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Madden: Earnhardt win a quick-fix

Saturday, July 14, 2001

If something seems too good to be true, it probably is.

Given that, it's easy to question the legitimacy of Dale Earnhardt Jr.'s Pepsi 400 win at Daytona last Saturday. Many are, in fact. Earnhardt Jr. hadn't won a race all year, he started 13th at the Pepsi 400, then put together an improbable charge from seventh to first in the very late going.

Cars at Daytona use restrictor plates that limit horsepower, and mad dashes like that just aren't supposed to happen.

Daytona, of course, is the track where NASCAR legend Dale Earnhardt Sr. died in a final-lap crash during the Daytona 500 Feb. 18. Earnhardt Jr.'s victory in the first race at Daytona since that tragedy symbolically avenged the death of his father while adding to the five-month passion play that has pumped up NASCAR's profile since Dale Sr. headed for that big pit stop in the sky.

There's no denying one thing: The death of Dale Earnhardt Sr. is the best thing that's happened to NASCAR.

That's not meant to trivialize the life or legend of "The Intimidator." But consider the facts:

NASCAR's television audience this year is more than double what it was at the same point last year. The first 14 NASCAR Winston Cup races on Fox TV drew 278 million viewers compared to 133 million in 2000.

The Daytona 500, of course, kicks off the NASCAR campaign. Twenty-five million tuned in the Pepsi 400 on NBC, making it the most-watched race in prime time.

Dale Sr. is attracting more viewers dead than he did alive. His passing added drama to NASCAR. It gave the sport a martyr. It emphasized the element of danger. It kicked up a controversy over safety measures.

Most important, Dale Sr.'s death gave the sport a story that made people who had never watched racing pay attention for a bit. It turned nonfans into casual observers.

People in any incarnation of the entertainment business will tell you that casual fans are where the real money is.

Hardcore fans don't go away. It's pretty tough to chase them away, in fact. But casual fans up the ante. They up ratings, they up ticket sales, they up revenues.

OK, maybe they only do it for a while. But some become hardcore fans, and then you've increased your audience permanently.

So, NASCAR benefited from Earnhardt Sr.'s death.

It benefited from Earnhardt Jr.'s victory last Saturday, too. You couldn't script that kind of headline-grabber.

Or maybe you could.

So, was the Pepsi 400 fixed?

Probably not.

It would be extremely tough to fix any big-time sporting event this side of WrestleMania. Mass media equals mass investigation. That generally leads to discovery. The sports media back in 1919 were a bunch of bumbling stooges who kissed more butt than they kicked, yet they still managed to uncover the Chicago Black Sox throwing the World Series.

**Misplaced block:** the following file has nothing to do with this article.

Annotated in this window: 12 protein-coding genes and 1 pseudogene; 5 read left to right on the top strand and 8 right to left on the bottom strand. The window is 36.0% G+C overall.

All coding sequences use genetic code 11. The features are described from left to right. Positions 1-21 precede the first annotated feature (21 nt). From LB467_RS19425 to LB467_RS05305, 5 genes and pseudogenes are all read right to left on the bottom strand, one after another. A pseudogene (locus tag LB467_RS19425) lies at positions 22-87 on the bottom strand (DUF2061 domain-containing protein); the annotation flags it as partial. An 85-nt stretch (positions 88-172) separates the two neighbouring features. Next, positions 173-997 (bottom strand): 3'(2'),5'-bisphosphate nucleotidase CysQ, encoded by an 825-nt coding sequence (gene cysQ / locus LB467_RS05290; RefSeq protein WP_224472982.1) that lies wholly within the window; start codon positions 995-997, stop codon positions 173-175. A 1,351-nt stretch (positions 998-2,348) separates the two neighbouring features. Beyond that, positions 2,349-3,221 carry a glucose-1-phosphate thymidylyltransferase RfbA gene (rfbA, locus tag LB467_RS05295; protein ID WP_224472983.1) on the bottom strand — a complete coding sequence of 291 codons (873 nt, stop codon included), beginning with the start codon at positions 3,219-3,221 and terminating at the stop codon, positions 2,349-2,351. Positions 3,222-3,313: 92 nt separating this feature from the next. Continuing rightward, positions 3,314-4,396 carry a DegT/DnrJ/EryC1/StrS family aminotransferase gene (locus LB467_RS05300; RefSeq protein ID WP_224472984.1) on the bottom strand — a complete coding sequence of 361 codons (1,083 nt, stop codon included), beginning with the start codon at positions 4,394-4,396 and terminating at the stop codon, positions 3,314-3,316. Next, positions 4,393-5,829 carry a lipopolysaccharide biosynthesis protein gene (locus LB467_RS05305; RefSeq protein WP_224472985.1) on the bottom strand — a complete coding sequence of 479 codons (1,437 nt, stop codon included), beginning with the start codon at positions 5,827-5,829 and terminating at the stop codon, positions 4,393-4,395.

Today's sports media specializes in dredging up scandal. I have no doubt a fix would be revealed.

One possibility intrigues me, however: What if Dale Jr.'s car had a less restrictive restrictor plate? Or a better engine? What if NASCAR officials winked and let something like that slide by? That would be a fix that very few people would be in on. That kind of fix would have a chance to work.

NASCAR is a shady business in the first place. The roots of auto racing can be traced to Prohibition, where drivers were needed to cart around moonshine. Fast drivers, that is. Sometimes, they had to speed away from the law. Some of those drivers became the first competitive racers.

It's supposed to be an individual sport. Yet racing teams such as Dale Earnhardt Inc. exist, and team members run interference for each other on the track. Dale Sr. was blocking for a teammate when he died. Drivers gain an advantage by drafting in a teammate's wake. Sometimes, one car will get behind another and push. Michael Waltrip pushed Dale Jr. across the finish line at the Pepsi 400.

I call it sleazy.

They call it strategy.

Anyway, I don't think the Pepsi 400 was rigged. Here's a more plausible scenario: The race was close the whole way -- which restrictor-plate racing almost always is -- then Dale Jr. jumped in front late. Everyone likes a storybook ending, even NASCAR's very competitive drivers. So they probably all said, more or less simultaneously, "Ah, what the hell. His dad died here. Let the kid have it." With that attitude prevailing and the rest of Team Earnhardt setting a few picks, victory was assured.

The soap opera rolls on. The ratings go up. The money rolls in.

Of bigger concern to me is this: Did Chan Ho Park intentionally groove that home-run pitch to Cal Ripken Jr. in the All-Star Game Tuesday?

It wouldn't surprise me. That was another storybook ending that was too good to be true.


Mark Madden's talk show is heard 4-8 p.m. weekdays on WEAE-AM (1250).

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